Menai Strait

It was impossible for us to exit Conwy marina and navigate the Swellies in one tide, it would only leave us an hour to cover the 15 miles between the two. We left Conwy at 8.45am after a quick cycle to Tesco for a few provisions. A beautiful sunny day, hardly a breath of wind,. We motored round Puffin Island and into the Strait, tried to pick up a mooring but couldn't find anything suitable so decided to anchor . We dropped anchor in a recommended anchorage, The Hole, which, with the tide still quite high appeared to be plum in the middle of the river, but as the tide dropped, the sand began to show in a horseshoe shape around us, away from the channel and the strongest of the tidal flow, we were secure, the pretty village of Beaumaris on the Anglesey side and the mountains of Snowdonia opposite, fabulous......and then a full moon.

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Bliss at anchor off Beaumaris, in The Hole

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As the sun set, the reflection on a window opposite was dramatic

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And then, a full moon

We took the bikes ashore and cycled to a nearby i.e. six miles away, beach for a swim, as we left Beaumaris a road sign warned us of a 25% gradient, if we didn't need a swim before that we certainly did by the time we got there. The beach was very gently shelving and the tide was out, we walked about a mile to the water and then a good way further before reaching swimming depth! The biggest jellyfish I have ever seen was gently swooshing in and out on the waves, consequently we didn't venture far out or stay very long, but the water was clear, cool and refreshing.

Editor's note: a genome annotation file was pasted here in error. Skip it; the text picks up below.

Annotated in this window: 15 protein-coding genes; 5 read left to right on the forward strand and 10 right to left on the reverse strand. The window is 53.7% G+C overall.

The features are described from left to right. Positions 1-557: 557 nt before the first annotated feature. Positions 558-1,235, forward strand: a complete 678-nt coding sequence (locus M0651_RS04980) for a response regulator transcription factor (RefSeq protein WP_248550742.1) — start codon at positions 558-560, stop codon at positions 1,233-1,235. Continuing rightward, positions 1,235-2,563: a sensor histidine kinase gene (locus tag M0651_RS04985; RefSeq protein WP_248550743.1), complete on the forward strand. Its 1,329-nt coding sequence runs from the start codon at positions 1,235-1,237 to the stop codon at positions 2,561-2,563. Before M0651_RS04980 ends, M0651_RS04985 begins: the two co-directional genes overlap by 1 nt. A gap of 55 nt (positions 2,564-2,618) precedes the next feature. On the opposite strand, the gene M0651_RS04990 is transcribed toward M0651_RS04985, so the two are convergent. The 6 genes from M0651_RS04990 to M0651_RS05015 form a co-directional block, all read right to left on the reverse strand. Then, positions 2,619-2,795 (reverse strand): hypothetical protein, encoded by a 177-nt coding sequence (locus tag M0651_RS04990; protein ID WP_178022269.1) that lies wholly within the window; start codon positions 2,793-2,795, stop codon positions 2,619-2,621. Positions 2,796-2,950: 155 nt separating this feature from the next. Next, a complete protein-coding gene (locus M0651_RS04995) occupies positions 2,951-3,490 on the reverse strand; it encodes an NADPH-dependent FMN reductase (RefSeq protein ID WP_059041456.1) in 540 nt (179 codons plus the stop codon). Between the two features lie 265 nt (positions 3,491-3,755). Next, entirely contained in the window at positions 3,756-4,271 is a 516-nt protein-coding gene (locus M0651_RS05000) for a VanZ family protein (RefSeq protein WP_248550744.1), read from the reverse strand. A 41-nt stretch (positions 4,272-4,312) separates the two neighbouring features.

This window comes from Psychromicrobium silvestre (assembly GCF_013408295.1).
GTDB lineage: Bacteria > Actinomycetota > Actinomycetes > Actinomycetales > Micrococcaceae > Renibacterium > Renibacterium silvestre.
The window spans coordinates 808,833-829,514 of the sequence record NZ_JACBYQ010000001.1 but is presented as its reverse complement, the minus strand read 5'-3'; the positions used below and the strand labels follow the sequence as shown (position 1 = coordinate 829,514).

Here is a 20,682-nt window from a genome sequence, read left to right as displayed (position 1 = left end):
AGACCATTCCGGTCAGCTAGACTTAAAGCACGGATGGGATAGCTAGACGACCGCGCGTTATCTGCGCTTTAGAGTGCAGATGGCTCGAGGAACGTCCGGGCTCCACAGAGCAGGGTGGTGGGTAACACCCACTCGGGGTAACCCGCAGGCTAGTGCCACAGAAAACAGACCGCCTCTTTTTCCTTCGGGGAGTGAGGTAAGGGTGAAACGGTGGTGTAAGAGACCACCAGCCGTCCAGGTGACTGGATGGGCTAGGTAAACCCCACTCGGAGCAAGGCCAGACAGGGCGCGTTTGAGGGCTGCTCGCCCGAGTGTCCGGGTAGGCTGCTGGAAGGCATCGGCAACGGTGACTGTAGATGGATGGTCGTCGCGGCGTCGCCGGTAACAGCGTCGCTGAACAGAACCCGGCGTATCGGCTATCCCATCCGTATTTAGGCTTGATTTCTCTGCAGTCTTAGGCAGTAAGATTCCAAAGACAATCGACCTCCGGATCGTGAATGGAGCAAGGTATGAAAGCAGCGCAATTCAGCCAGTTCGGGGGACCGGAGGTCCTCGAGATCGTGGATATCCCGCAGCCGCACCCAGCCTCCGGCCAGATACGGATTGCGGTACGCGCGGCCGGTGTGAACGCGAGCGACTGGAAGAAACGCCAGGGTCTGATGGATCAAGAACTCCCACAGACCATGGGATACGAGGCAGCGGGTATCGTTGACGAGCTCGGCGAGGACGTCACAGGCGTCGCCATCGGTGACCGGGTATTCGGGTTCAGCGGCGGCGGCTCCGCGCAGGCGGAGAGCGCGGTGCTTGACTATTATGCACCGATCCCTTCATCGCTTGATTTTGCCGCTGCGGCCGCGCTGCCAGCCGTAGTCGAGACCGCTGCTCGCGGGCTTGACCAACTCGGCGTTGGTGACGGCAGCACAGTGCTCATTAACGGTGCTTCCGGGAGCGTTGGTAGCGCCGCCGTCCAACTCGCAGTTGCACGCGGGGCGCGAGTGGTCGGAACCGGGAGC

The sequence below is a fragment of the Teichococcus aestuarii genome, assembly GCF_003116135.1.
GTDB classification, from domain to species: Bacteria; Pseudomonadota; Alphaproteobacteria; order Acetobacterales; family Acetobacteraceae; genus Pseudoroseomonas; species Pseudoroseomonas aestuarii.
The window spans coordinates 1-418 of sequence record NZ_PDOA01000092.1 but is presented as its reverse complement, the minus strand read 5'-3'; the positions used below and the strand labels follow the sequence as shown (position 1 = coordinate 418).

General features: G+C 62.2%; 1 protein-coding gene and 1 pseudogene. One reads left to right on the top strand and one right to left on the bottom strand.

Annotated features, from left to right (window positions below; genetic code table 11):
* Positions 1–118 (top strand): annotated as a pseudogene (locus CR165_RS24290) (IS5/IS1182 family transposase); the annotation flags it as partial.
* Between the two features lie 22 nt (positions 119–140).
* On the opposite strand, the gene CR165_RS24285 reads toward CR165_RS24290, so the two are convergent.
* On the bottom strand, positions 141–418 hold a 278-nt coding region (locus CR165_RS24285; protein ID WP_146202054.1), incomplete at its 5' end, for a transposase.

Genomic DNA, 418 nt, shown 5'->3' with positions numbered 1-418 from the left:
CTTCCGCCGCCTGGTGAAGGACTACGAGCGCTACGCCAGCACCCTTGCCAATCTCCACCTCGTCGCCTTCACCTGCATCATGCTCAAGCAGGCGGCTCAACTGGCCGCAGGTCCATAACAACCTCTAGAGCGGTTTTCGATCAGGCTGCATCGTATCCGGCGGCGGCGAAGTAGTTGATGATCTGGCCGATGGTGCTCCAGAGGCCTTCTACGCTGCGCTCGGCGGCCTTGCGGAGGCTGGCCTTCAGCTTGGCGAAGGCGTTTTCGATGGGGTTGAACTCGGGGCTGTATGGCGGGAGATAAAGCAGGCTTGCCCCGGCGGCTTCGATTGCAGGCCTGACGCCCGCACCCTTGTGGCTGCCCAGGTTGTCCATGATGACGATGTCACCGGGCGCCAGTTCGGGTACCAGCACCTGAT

Next morning we were pleased to see two yachts appear from the north just as we were preparing to leave for our passage through the Swellies, this was encouraging as it was unlikely that all three of us had got our planning wrong. Both skippers were local and offered to lead us through, we had done our homework and Chris was keen to make his own judgements, particularly as one was going through earlier than we would have dared. We followed the other boat through, but used our own notes and passage plan. It was plain sailing, spectacular and felt quite intrepid, but smooth, sunny and there was plenty of water.
We arrived off Victoria Dock, Caernafon late morning, by this time it was hot, we circled around in the river trying to decide whether or not to go in, marinas can be very hot, invariably high walls block any cooling breeze, eventually we headed south, over Caernafon Bar to an anchorage 'Pilot Bay' on Llanddwyn Island. Our pilot guide describes it as a popular anchorage, but doesn't give any hint of it's beauty, little rocky coves with sandy beaches, a couple of picture postcard lighthouses, fabulous. It was so hot by this time we had to fashion some shade out of a duvet cover and towel, we dived in the water off the boat, sat on deck and relaxed. As the evening drew in, and most other visitors disappeared, we went ashore to explore, to walk round the island which is a heritage site, mythology was the home of a holy woman with a well full of magic eels!

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